The next time you get ready to paint a french accent chair, consider painting the frame a color and keeping the upholstery neutral.
This chair is one of the nicest painted french chairs I have ever come across. I cannot say if it is the lighting, but it appears to be like there are two shades of green that appear on this chair. The inside of the frame looks to be a lighter shade of mint than the rest of the chair. The gold details really highlight the spectacular details of the frame. A white is used for the upholstery giving way for the carved details of the frame to shine.
There are several ways of painting this look.
1. Milk /Chalk paints have a saturated color making them an industry favorite. Their chalk like appearance along with being very easy to distress make the paints a favorite amongst painters.
Simply paint your piece and let it dry. As usual, distress your piece of furniture, and apply a tinted wax to the surface of your furniture giving it an aged effect.
2. Using Regular Paints:
Any typical paint will work with this finish. Ideally, starting with a brighter paint is always better. The reason for this is, as additional layers of paint are added, the final paint finish will still have lots of pigment to the overall appearance even though additional dark glazes were added on top of the original color.
Consider using a brighter blue or green in the pastel range in a flat finish for your project french chairs.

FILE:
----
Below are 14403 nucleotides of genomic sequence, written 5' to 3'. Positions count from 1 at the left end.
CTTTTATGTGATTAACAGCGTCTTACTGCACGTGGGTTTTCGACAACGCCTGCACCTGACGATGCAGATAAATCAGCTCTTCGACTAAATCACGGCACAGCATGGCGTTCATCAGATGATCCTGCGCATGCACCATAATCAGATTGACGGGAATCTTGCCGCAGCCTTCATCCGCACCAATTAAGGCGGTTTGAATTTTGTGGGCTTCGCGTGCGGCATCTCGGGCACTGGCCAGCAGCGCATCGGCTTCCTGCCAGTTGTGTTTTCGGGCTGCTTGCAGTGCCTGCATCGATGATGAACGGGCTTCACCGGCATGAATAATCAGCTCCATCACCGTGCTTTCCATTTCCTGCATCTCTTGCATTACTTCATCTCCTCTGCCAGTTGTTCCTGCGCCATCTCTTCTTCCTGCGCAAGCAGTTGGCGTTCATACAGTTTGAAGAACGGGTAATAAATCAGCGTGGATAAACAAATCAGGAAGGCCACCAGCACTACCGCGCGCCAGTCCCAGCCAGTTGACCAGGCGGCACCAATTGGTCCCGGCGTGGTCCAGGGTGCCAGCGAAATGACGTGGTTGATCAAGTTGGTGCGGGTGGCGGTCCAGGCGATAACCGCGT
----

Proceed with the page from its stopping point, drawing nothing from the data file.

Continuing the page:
Flat sheens allow you to work with the additional glazes much easier. Flat or eggshell work very well, so either one can be used. A satin or semi gloss tend to not eat up the glaze as well as an eggshell finish.
Lets get started:
Paint your entire frame and let it dry. Once it is dry, distress the frame using a sponge sander.
Sponge sanders are great because they can give a natural distressed look compared to belt or electric hand sanders. Norton has a 6 pack for $5 which is the price of two sanders in most stores. The next step is to add the decorative finishes.
There are several ways of going about this.
A) Dry Brushing: Is basically the effect of using a small amount of paint feathered on to a piece of furniture. The overall look is subtle. Much like applying blush to your cheeks over foundation. The effect is light, and not rustic what so ever.
For example if you are working with a bright mint color, consider dry brushing 2 or 3 shades of the same hue (darker or lighter ) on to your furniture.
This is simply done by having a very small amount of paint on your brush, and wiping the excess off on a cloth and lightly going over your furniture. If you are finding streaks or lines with the paint brush, you have too much paint on your brush.